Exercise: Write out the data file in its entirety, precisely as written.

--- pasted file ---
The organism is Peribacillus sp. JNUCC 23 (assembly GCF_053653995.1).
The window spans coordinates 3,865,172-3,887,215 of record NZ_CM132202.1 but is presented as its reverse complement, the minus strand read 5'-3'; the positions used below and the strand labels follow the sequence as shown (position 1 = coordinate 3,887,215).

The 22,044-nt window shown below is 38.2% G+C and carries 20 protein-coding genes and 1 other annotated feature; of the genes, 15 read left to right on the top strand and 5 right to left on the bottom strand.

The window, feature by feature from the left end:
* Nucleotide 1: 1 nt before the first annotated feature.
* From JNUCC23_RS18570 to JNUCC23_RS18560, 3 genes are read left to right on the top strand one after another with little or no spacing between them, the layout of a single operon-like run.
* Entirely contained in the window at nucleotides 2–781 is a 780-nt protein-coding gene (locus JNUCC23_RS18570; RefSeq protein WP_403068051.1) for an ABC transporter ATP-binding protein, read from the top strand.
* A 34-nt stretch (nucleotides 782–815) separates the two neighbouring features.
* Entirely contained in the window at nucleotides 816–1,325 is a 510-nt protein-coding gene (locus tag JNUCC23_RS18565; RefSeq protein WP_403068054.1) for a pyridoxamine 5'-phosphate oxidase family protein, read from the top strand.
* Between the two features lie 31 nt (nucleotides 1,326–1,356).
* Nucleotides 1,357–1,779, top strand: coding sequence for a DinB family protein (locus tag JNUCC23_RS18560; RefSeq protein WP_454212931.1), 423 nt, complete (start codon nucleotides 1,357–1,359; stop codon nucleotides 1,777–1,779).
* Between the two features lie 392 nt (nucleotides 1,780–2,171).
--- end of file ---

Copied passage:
The organism is Peribacillus sp. JNUCC 23 (assembly GCF_053653995.1).
The window spans coordinates 3,865,172-3,887,215 of record NZ_CM132202.1 but is presented as its reverse complement, the minus strand read 5'-3'; the positions used below and the strand labels follow the sequence as shown (position 1 = coordinate 3,887,215).

The 22,044-nt window shown below is 38.2% G+C and carries 20 protein-coding genes and 1 other annotated feature; of the genes, 15 read left to right on the top strand and 5 right to left on the bottom strand.

The window, feature by feature from the left end:
* Nucleotide 1: 1 nt before the first annotated feature.
* From JNUCC23_RS18570 to JNUCC23_RS18560, 3 genes are read left to right on the top strand one after another with little or no spacing between them, the layout of a single operon-like run.
* Entirely contained in the window at nucleotides 2–781 is a 780-nt protein-coding gene (locus JNUCC23_RS18570; RefSeq protein WP_403068051.1) for an ABC transporter ATP-binding protein, read from the top strand.
* A 34-nt stretch (nucleotides 782–815) separates the two neighbouring features.
* Entirely contained in the window at nucleotides 816–1,325 is a 510-nt protein-coding gene (locus tag JNUCC23_RS18565; RefSeq protein WP_403068054.1) for a pyridoxamine 5'-phosphate oxidase family protein, read from the top strand.
* Between the two features lie 31 nt (nucleotides 1,326–1,356).
* Nucleotides 1,357–1,779, top strand: coding sequence for a DinB family protein (locus tag JNUCC23_RS18560; RefSeq protein WP_454212931.1), 423 nt, complete (start codon nucleotides 1,357–1,359; stop codon nucleotides 1,777–1,779).
* Between the two features lie 392 nt (nucleotides 1,780–2,171).